Additional Notes

01 August 2010

Chapter 7:
She Sells Sea Shells…

In Chapter 7, we discover how the geologist and Dean of Westminster, Dr William Buckland investigated stones associated with the abdomens of Ichthyosaur, as found by Mary Anning - the famous fossil-collector of Lyme Regis. Anning had broken open some of these stones and found that some of them contained fossilised fish scales and bones. In 1829, Buckland concluded that they were fossilised faeces and gave them a name - coprolites. Buckland even inlaid a selection of them into an ornate side-table made especially for his home and much admired by many visitors, unaware of its provenance.

Buckland probably had a great many visitors; aside from his clerical duties, he was a geologist of great skill. Five years before he announced coprolites to the scientific world, he described the first non-avian dinosaur - later named Megalosaurus bucklandii - (above) and discovered the skeleton of what is still the oldest example of homo sapiens (Modern human) to be found in the UK. The 30,000 year old skeleton of the Red Lady of Paviland (actually the ‘lady’ is no such thing, more of a man who died at the approximate age of 21) is also the oldest example of a ceremonial burial in Western Europe.).

A more ancient Dorset

Time to pause and admire some of the beautiful and ornate illustrations inspired by the work of Mary Anning. The first is this illustration of the skeletal anatomy of a Plesiosaurus dolichodeirus from an 1824 paper by William Conybeare that described an almost complete fossilised plesiosaur that was found by Mary Anning in the preceding year.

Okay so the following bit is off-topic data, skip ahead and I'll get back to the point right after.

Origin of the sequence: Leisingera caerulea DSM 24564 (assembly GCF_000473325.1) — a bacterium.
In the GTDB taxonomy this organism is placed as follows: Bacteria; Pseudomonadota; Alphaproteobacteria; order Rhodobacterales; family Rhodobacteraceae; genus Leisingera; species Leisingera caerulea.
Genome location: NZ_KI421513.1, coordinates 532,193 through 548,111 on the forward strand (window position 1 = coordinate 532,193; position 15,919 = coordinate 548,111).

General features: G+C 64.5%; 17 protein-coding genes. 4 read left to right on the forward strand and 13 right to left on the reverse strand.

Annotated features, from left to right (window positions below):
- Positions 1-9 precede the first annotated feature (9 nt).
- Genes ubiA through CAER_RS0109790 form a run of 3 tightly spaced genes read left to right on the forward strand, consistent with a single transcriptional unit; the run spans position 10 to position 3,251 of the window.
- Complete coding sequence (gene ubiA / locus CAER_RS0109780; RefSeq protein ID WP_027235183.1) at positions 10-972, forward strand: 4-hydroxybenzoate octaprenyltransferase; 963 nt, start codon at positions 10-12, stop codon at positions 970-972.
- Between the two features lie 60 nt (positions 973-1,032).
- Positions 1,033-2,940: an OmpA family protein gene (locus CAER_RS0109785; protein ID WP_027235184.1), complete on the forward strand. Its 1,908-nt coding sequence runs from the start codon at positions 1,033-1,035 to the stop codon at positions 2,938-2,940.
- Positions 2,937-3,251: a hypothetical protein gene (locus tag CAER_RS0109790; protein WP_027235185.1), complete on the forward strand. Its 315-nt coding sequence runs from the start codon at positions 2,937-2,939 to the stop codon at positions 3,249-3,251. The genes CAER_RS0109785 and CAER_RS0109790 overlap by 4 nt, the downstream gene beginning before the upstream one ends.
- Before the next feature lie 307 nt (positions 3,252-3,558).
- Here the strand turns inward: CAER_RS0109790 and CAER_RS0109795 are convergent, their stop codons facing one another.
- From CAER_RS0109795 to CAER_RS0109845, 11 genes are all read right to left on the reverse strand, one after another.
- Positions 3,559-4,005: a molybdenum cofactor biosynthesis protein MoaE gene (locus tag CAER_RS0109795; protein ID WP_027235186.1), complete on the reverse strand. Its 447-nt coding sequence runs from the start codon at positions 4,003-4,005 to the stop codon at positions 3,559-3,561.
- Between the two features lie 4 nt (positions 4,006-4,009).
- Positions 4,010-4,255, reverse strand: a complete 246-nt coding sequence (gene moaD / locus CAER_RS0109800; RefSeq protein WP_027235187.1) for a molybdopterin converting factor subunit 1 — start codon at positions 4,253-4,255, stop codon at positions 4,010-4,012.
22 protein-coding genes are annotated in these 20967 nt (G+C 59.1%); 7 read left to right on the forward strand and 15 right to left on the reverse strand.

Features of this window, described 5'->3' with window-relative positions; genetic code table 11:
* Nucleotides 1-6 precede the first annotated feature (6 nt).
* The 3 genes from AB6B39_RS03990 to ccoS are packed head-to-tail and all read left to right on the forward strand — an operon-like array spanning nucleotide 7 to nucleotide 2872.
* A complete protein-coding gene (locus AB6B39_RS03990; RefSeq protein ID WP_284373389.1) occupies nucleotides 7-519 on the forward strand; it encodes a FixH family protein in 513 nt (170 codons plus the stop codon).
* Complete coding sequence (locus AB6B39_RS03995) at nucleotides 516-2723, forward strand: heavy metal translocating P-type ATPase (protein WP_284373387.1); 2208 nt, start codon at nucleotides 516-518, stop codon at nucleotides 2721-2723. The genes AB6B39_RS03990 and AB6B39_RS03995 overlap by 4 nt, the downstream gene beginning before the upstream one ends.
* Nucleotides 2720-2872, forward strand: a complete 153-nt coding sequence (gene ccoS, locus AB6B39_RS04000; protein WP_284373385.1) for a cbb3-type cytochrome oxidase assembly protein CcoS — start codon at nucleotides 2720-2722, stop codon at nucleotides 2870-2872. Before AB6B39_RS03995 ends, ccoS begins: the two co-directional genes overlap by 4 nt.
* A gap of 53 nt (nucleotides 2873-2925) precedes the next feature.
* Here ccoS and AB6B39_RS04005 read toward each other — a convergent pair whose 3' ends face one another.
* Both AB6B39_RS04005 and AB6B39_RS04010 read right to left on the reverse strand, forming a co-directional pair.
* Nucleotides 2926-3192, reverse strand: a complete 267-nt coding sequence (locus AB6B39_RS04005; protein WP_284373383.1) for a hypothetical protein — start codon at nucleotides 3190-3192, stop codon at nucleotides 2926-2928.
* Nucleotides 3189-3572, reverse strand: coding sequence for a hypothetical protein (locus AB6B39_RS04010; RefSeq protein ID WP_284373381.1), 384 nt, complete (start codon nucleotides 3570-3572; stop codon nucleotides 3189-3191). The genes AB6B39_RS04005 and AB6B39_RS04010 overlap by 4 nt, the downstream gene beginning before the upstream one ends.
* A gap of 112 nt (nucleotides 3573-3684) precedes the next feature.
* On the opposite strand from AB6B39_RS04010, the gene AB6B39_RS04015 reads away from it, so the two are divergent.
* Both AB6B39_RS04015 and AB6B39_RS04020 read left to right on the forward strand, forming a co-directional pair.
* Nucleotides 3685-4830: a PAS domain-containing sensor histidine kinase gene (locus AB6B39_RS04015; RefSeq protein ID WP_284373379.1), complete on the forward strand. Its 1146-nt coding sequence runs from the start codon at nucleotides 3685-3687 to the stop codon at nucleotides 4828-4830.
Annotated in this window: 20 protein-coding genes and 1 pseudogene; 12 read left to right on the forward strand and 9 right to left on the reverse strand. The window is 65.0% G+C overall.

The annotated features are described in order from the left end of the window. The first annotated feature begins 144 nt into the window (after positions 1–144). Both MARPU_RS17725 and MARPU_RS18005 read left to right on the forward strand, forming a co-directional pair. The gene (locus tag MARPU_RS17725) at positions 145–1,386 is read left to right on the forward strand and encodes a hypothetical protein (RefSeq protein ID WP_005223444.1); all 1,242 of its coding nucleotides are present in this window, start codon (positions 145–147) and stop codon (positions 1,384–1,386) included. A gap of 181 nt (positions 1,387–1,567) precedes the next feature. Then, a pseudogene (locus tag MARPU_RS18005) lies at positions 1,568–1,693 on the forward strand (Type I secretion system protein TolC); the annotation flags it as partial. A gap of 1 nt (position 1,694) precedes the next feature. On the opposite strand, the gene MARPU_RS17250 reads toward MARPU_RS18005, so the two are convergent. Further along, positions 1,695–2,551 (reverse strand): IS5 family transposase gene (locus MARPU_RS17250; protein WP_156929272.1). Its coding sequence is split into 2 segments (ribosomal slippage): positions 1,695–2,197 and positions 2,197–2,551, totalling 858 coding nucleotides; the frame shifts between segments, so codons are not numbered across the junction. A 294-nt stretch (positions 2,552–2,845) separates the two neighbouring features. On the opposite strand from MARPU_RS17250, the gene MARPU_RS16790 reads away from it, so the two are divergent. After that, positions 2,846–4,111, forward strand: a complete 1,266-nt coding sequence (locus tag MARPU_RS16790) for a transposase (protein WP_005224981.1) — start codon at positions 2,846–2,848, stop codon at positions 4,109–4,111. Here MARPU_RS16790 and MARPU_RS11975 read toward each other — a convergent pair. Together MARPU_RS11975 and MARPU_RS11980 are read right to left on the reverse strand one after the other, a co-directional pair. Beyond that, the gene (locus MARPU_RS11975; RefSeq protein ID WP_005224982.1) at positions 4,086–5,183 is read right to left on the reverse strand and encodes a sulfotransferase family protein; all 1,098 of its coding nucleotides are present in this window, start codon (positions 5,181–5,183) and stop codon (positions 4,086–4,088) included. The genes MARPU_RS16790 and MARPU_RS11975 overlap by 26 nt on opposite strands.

This watercolour (below), painted by the English geologist Henry De la Beche in 1830 was based on the fossils Anning had collected and the complex food chain surmised from the coprolites of ichthyosaurs by Dr William Buckland. It was the first such drawing based on fossil evidence. When Anning faced financial difficulties, De la Beche commissioned a lithographic print of his watercolour, sold copies of it to colleagues and donated all the proceeds to the fossil collector. The original watercolour was called Duria Antiquior - a more ancient Dorset.

Another scientific description below - this time of Ammonites, but with an artitic twist from Ernst Haeckel’s 1904 book, Kunstformen der Natur (Artforms of Nature) - showing a few varieties of the highly successful family of prehistoric cephalopods. The ammonites were all wiped out 65 million years ago - at the same time as the extinction of the dinosaurs and 70% of all species - when a giant asteroid hit the earth. Biodiversity, however, was already under threat for many millions of years before the strike. Some scientists believe that a period of extreme volcanic activity may have extinguished many species even before the event.

1. Ammonites (Cardioceras) cordatus from the side
2. Ammonites (Cardioceras) cordatus from below
3. Ammonites (Schloenbachia) Coupei from the side
4. Ammonites (Schloenbachia) Coupei from below
5. Ammonites (Ptychites) opulentus from the side (outer shell layer removed)
6. Ammonites (Ptychites) opulentus from below
7. Ammonites (ornatus) mammillaris from the side
8. Ammonites (planulatus) cavernosus cross-section
9. Ammonites (amaltheus) rotula from the side
10. Ammonites (stephanoceras) Humphryi from the side

All images in public domain. Sourced from Wikimedia.

The view from Lyme Regis

Of all the places to look for ammonites in Lyme Regis, apart from the gift shops, Monmouth Beach is the easiest. They are littered around almost everywhere, but you can’t take the big ones home or hammer away at them. The one below was about the size of a bagel, attached, with others, to a rock about the size of a Ford Fiesta.

(Below) Golden Cap - at 626 feet, the highest point on the English south coast - as seen from Lyme’s eastern ‘beach’ the Broad Ledge - also good for spotting Ammonites up to 3 feet across.

Here’s a view looking the same way, but from Charmouth - a few miles east along the coast. The golden cap of rocks - called, with refreshing simplicity, Golden Cap - forms the highest cliffs on the south coast. Note the hoards of people walking the beach in search of fossils.

From the same spot on the cliffs at Charmouth you can look back towards Lyme Regis. This picture was taken on a bright autumn day, with a dramatic looking storm heading in from the north west.